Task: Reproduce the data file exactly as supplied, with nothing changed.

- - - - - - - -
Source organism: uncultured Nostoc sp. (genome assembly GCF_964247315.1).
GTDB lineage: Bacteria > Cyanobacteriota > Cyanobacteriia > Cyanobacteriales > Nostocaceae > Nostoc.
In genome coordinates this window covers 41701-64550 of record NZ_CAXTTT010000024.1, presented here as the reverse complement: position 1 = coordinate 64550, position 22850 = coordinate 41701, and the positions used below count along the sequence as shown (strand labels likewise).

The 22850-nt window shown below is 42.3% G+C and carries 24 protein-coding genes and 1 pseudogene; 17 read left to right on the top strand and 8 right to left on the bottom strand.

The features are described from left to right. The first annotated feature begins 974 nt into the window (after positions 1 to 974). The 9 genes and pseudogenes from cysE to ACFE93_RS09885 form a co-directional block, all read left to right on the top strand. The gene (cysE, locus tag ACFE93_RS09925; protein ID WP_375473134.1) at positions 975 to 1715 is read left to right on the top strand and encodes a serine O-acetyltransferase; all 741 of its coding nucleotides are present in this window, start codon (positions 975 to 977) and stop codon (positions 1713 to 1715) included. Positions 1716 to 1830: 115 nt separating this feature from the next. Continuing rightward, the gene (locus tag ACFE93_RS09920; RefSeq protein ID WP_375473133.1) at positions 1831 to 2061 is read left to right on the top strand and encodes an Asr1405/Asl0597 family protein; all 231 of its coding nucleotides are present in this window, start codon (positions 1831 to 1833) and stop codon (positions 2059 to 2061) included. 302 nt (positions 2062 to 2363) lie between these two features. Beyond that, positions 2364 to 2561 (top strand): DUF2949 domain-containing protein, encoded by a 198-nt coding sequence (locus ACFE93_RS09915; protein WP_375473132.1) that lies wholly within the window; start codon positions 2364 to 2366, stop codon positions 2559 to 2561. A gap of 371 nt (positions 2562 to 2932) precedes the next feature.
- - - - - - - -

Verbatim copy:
Source organism: uncultured Nostoc sp. (genome assembly GCF_964247315.1).
GTDB lineage: Bacteria > Cyanobacteriota > Cyanobacteriia > Cyanobacteriales > Nostocaceae > Nostoc.
In genome coordinates this window covers 41701-64550 of record NZ_CAXTTT010000024.1, presented here as the reverse complement: position 1 = coordinate 64550, position 22850 = coordinate 41701, and the positions used below count along the sequence as shown (strand labels likewise).

The 22850-nt window shown below is 42.3% G+C and carries 24 protein-coding genes and 1 pseudogene; 17 read left to right on the top strand and 8 right to left on the bottom strand.

The features are described from left to right. The first annotated feature begins 974 nt into the window (after positions 1 to 974). The 9 genes and pseudogenes from cysE to ACFE93_RS09885 form a co-directional block, all read left to right on the top strand. The gene (cysE, locus tag ACFE93_RS09925; protein ID WP_375473134.1) at positions 975 to 1715 is read left to right on the top strand and encodes a serine O-acetyltransferase; all 741 of its coding nucleotides are present in this window, start codon (positions 975 to 977) and stop codon (positions 1713 to 1715) included. Positions 1716 to 1830: 115 nt separating this feature from the next. Continuing rightward, the gene (locus tag ACFE93_RS09920; RefSeq protein ID WP_375473133.1) at positions 1831 to 2061 is read left to right on the top strand and encodes an Asr1405/Asl0597 family protein; all 231 of its coding nucleotides are present in this window, start codon (positions 1831 to 1833) and stop codon (positions 2059 to 2061) included. 302 nt (positions 2062 to 2363) lie between these two features. Beyond that, positions 2364 to 2561 (top strand): DUF2949 domain-containing protein, encoded by a 198-nt coding sequence (locus ACFE93_RS09915; protein WP_375473132.1) that lies wholly within the window; start codon positions 2364 to 2366, stop codon positions 2559 to 2561. A gap of 371 nt (positions 2562 to 2932) precedes the next feature.